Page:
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Invited Commentary
July 2017

The Importance of Outcome Measure Research in Stargardt Disease

Author Affiliations
  • 1National Eye Institute, National Institute of Health, Bethesda, Maryland
JAMA Ophthalmol. 2017;135(7):704-705. doi:10.1001/jamaophthalmol.2017.1544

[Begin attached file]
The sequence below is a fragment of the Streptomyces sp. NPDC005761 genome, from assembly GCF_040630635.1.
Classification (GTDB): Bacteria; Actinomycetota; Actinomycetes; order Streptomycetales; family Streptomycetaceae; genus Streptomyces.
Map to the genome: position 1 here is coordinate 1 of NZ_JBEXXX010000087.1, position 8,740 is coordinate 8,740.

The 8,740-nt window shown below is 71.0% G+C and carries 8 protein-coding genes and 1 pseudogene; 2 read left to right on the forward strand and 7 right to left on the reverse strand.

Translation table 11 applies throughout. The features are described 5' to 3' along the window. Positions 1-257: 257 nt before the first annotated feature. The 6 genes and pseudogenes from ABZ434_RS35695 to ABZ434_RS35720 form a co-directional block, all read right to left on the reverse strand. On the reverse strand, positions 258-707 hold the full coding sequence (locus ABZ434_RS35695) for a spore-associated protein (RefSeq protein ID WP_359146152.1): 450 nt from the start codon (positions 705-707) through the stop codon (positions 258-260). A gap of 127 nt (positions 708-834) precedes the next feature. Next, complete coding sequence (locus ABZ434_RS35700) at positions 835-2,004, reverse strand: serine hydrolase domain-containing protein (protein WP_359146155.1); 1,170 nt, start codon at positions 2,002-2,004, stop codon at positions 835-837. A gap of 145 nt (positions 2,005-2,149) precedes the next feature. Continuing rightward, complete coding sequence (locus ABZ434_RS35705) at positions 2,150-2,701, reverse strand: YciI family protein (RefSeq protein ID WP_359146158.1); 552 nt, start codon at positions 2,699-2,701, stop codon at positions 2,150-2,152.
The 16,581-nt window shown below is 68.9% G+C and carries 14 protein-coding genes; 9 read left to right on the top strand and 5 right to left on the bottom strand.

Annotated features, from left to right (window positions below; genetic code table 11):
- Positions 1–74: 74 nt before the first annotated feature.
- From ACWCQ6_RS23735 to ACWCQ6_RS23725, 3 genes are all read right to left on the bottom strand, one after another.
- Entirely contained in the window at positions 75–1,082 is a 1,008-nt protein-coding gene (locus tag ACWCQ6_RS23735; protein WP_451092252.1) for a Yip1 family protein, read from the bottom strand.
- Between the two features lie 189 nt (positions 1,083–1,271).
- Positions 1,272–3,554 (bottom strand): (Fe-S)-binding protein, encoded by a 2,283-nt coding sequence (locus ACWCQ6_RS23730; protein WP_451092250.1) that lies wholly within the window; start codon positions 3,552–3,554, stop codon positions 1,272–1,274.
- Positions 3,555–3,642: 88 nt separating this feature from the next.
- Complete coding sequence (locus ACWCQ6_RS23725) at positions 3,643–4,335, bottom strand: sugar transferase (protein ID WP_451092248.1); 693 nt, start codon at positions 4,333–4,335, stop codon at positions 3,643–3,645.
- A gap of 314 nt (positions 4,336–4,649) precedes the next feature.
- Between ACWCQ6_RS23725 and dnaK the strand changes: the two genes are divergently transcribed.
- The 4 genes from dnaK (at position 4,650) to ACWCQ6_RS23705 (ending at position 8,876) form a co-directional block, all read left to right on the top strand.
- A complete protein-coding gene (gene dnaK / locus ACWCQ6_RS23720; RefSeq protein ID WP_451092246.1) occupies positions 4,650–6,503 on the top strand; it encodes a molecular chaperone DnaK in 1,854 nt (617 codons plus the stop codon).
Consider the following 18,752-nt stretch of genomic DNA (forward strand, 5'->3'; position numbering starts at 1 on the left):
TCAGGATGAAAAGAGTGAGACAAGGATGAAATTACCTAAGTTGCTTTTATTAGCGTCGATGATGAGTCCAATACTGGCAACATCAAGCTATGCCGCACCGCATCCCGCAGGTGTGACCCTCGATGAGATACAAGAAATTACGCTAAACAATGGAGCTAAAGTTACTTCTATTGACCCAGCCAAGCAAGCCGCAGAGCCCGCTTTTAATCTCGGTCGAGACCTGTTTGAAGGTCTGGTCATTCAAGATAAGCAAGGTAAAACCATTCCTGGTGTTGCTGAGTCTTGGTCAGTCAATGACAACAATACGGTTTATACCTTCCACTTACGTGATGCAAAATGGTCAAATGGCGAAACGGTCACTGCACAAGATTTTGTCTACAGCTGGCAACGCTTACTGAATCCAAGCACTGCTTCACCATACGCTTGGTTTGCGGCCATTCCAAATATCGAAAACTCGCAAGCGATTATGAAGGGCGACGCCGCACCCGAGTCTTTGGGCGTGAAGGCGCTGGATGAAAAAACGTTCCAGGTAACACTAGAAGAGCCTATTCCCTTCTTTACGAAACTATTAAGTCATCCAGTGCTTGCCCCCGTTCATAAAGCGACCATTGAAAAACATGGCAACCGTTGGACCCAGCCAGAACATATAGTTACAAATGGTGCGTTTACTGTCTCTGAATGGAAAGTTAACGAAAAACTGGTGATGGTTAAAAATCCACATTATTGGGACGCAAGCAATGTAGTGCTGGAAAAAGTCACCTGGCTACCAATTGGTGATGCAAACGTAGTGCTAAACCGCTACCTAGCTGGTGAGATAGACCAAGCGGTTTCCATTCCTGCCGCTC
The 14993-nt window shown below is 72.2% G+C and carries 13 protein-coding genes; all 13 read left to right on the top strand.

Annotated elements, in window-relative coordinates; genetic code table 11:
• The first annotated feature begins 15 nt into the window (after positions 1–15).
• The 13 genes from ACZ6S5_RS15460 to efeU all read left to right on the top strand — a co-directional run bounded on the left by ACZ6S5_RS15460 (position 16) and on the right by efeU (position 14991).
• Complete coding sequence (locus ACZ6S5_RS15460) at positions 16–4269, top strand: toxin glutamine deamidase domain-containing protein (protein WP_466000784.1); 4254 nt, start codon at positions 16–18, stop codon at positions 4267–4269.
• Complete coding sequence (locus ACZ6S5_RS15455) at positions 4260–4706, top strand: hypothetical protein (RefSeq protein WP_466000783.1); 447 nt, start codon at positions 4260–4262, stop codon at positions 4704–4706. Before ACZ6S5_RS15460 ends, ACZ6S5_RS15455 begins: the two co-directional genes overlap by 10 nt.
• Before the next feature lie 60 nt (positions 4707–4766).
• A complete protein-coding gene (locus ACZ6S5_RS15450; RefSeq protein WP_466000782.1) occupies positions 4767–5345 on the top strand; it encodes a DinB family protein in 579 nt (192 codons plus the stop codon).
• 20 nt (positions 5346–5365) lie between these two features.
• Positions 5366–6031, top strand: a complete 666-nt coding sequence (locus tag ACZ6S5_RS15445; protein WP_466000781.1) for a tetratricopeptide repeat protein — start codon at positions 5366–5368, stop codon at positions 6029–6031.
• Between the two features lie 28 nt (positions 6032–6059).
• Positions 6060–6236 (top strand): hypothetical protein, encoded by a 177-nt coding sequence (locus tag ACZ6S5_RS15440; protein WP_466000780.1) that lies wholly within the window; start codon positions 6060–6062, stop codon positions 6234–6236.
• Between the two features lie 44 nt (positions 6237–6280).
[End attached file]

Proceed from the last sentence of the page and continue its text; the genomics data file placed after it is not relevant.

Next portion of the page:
In this issue of JAMA Ophthalmology, the 2 articles from the Natural History of the Progression of Atrophy Secondary to Stargardt Disease (ProgStar) Study1,2 focus on outcome measure research in Stargardt disease. Nearly 20 years ago, ABCA4 was identified as a causative gene for Stargardt disease3 and its role in photoreceptor function elucidated, leading to potential approaches to intervene clinically on this disease. Critical to the design and success of any interventional study is knowledge about the functional and anatomic parameters defining the disease and information on their rate of change. Based on carefully obtained natural history information, outcome variables can be chosen for a clinical trial of a potential new treatment and study duration and sample size can be calculated. ProgStar has been designed to follow up a large number of ABCA4-genotyped patients in a multimodal natural history study. The hope is that these natural history data can be used to develop the reproducible outcome variables that will be critical for use in clinical trials of new treatments for Stargardt disease.

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